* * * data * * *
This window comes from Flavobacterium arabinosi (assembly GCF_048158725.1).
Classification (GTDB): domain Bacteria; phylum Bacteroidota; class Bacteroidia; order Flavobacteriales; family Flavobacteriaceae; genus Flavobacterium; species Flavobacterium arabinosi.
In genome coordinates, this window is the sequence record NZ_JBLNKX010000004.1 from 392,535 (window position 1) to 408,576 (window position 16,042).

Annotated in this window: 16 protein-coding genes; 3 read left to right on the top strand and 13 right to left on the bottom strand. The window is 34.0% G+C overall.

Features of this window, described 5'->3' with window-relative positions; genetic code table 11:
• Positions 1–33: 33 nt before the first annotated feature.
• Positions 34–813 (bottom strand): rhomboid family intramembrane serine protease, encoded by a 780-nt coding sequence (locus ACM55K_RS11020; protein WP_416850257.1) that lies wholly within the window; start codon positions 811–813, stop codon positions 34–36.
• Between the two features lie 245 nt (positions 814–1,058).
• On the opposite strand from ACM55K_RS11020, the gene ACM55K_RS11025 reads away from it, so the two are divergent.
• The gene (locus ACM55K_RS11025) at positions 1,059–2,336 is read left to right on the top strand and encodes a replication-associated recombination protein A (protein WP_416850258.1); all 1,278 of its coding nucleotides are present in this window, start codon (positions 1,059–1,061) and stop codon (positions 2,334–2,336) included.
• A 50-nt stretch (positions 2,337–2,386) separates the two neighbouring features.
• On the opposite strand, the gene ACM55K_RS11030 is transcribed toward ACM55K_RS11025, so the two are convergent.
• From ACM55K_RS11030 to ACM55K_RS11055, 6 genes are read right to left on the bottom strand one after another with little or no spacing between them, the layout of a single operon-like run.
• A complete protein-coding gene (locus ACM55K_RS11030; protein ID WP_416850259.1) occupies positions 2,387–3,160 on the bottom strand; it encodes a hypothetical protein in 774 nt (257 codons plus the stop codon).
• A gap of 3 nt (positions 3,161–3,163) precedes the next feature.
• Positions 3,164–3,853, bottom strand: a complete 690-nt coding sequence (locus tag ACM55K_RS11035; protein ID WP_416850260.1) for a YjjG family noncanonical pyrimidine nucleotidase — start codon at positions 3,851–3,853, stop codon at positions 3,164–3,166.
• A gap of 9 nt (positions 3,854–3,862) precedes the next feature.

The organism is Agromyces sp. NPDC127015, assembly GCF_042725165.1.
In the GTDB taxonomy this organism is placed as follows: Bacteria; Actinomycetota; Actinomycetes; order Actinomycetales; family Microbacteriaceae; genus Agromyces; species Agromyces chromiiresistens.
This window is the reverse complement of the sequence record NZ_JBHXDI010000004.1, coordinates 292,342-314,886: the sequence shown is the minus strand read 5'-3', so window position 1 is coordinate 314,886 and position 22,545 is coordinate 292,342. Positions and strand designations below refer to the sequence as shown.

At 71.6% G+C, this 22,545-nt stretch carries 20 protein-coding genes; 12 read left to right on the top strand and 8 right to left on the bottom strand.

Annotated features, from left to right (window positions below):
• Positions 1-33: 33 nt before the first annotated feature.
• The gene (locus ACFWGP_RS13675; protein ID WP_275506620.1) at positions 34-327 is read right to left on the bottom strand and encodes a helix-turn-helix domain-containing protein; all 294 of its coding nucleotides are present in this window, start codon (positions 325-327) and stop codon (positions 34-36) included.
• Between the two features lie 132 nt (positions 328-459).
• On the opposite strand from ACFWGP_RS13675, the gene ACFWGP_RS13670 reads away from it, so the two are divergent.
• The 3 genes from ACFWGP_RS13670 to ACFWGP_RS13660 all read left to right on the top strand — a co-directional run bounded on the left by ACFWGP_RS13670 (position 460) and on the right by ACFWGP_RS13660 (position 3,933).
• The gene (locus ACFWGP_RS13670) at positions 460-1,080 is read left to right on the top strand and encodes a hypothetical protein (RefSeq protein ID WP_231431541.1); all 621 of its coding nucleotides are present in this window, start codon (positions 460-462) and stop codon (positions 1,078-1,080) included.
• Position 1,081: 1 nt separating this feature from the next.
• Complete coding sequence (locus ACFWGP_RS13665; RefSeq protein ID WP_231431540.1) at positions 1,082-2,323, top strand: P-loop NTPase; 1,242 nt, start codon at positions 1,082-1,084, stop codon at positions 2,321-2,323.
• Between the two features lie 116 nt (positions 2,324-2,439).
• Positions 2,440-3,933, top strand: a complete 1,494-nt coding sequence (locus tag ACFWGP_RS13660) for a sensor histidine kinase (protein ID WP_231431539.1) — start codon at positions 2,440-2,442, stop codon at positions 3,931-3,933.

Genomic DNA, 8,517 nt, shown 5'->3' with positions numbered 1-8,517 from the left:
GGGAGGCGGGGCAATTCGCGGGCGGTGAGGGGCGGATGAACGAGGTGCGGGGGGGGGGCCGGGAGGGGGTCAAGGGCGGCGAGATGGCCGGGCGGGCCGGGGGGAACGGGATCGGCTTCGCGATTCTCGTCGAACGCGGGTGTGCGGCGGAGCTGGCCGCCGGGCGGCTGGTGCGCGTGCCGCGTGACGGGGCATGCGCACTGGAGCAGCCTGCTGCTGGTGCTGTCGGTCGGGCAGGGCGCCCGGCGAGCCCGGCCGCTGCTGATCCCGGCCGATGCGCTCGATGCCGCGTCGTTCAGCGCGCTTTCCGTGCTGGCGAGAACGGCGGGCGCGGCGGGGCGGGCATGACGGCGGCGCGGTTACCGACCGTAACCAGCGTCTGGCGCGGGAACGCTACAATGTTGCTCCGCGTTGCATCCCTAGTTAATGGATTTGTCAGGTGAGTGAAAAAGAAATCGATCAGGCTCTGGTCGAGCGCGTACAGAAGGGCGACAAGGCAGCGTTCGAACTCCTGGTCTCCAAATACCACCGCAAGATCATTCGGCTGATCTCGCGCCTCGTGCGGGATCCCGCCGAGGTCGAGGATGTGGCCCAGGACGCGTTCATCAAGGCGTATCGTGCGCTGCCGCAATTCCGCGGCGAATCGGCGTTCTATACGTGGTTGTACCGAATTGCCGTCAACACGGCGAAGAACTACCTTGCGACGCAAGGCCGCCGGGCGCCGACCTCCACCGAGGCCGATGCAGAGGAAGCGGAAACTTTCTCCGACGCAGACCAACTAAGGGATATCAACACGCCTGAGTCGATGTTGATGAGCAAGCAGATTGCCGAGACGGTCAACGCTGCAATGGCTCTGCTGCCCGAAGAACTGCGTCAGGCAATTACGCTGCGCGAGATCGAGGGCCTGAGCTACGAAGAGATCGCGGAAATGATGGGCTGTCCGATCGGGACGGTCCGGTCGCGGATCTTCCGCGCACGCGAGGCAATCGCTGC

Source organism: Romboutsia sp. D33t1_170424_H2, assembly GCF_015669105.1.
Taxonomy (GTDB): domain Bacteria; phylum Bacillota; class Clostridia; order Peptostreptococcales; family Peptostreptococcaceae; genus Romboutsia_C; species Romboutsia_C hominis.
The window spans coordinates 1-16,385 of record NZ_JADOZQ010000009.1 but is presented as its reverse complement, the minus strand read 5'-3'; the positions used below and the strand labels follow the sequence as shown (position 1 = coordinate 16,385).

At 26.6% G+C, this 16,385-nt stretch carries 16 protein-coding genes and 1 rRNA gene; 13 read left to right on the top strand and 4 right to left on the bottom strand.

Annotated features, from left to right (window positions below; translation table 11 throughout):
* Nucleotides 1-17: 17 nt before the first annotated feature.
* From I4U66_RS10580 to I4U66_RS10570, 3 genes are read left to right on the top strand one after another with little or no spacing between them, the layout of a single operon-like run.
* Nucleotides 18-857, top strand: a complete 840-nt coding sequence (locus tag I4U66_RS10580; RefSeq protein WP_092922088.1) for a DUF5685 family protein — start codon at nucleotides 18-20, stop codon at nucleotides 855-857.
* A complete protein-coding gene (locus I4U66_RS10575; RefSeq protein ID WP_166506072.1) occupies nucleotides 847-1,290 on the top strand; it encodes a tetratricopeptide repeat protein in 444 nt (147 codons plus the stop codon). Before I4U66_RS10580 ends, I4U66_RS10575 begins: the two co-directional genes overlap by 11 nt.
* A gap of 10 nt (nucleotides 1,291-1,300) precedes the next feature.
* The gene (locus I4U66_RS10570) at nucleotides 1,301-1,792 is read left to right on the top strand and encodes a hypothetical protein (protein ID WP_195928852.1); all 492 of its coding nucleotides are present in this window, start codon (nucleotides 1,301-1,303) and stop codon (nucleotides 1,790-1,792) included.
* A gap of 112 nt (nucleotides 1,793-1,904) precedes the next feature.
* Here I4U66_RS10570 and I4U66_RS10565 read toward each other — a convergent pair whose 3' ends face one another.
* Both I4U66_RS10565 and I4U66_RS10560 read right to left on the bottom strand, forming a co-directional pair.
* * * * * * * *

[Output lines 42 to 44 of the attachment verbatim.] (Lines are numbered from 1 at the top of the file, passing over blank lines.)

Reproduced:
* Nucleotides 18-857, top strand: a complete 840-nt coding sequence (locus tag I4U66_RS10580; RefSeq protein WP_092922088.1) for a DUF5685 family protein — start codon at nucleotides 18-20, stop codon at nucleotides 855-857.
* A complete protein-coding gene (locus I4U66_RS10575; RefSeq protein ID WP_166506072.1) occupies nucleotides 847-1,290 on the top strand; it encodes a tetratricopeptide repeat protein in 444 nt (147 codons plus the stop codon). Before I4U66_RS10580 ends, I4U66_RS10575 begins: the two co-directional genes overlap by 11 nt.
* A gap of 10 nt (nucleotides 1,291-1,300) precedes the next feature.